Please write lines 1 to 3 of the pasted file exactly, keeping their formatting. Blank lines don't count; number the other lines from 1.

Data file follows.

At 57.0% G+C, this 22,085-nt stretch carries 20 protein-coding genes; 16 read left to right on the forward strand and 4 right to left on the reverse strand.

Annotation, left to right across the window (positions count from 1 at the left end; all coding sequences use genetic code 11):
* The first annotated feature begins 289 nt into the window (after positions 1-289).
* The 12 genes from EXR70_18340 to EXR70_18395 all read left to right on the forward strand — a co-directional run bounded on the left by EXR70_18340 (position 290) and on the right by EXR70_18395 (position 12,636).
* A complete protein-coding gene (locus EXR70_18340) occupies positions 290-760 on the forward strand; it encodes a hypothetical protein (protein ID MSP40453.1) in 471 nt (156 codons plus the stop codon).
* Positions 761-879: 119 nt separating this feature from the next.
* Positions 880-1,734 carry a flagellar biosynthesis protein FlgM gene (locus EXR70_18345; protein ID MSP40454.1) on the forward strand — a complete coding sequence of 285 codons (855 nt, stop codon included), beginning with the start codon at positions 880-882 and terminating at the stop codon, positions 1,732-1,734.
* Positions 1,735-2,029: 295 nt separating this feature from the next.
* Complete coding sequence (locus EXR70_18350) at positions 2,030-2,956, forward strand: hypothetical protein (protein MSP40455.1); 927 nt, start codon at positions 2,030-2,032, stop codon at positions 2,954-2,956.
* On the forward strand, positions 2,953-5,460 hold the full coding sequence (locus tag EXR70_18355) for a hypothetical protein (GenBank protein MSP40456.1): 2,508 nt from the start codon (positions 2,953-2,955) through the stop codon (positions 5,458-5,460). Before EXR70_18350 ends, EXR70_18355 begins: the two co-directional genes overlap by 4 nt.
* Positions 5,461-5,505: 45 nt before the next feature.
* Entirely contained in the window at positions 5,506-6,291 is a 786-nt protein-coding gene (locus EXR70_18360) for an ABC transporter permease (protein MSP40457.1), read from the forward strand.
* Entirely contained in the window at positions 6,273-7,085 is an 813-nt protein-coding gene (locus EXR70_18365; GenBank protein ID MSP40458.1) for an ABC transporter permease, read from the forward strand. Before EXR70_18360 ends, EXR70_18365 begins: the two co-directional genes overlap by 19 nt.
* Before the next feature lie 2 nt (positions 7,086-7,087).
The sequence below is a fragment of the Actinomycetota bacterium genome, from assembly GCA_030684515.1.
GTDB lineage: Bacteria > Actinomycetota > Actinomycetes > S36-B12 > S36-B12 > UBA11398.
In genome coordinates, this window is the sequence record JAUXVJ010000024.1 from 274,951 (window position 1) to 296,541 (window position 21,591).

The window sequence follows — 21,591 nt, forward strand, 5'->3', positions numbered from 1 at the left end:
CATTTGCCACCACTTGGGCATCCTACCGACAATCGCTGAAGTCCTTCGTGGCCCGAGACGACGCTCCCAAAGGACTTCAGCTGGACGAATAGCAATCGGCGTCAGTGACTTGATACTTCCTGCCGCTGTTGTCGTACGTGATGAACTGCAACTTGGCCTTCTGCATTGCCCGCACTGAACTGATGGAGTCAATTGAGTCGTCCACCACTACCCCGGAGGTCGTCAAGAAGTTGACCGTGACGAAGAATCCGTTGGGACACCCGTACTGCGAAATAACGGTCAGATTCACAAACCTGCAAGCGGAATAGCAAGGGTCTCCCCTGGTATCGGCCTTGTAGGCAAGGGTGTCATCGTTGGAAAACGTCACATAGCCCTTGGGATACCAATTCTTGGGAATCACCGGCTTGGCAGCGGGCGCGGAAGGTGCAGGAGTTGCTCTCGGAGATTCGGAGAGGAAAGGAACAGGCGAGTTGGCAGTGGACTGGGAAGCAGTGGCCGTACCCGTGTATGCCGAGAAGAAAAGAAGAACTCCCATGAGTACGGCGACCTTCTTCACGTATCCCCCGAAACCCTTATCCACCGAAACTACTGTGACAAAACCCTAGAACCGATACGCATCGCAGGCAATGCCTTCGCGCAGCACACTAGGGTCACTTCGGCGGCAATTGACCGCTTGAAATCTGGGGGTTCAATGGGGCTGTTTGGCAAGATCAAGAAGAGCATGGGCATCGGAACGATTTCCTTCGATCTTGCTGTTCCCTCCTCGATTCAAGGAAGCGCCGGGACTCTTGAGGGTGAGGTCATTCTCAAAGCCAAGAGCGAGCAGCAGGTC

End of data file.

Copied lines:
At 57.0% G+C, this 22,085-nt stretch carries 20 protein-coding genes; 16 read left to right on the forward strand and 4 right to left on the reverse strand.

Annotation, left to right across the window (positions count from 1 at the left end; all coding sequences use genetic code 11):
* The first annotated feature begins 289 nt into the window (after positions 1-289).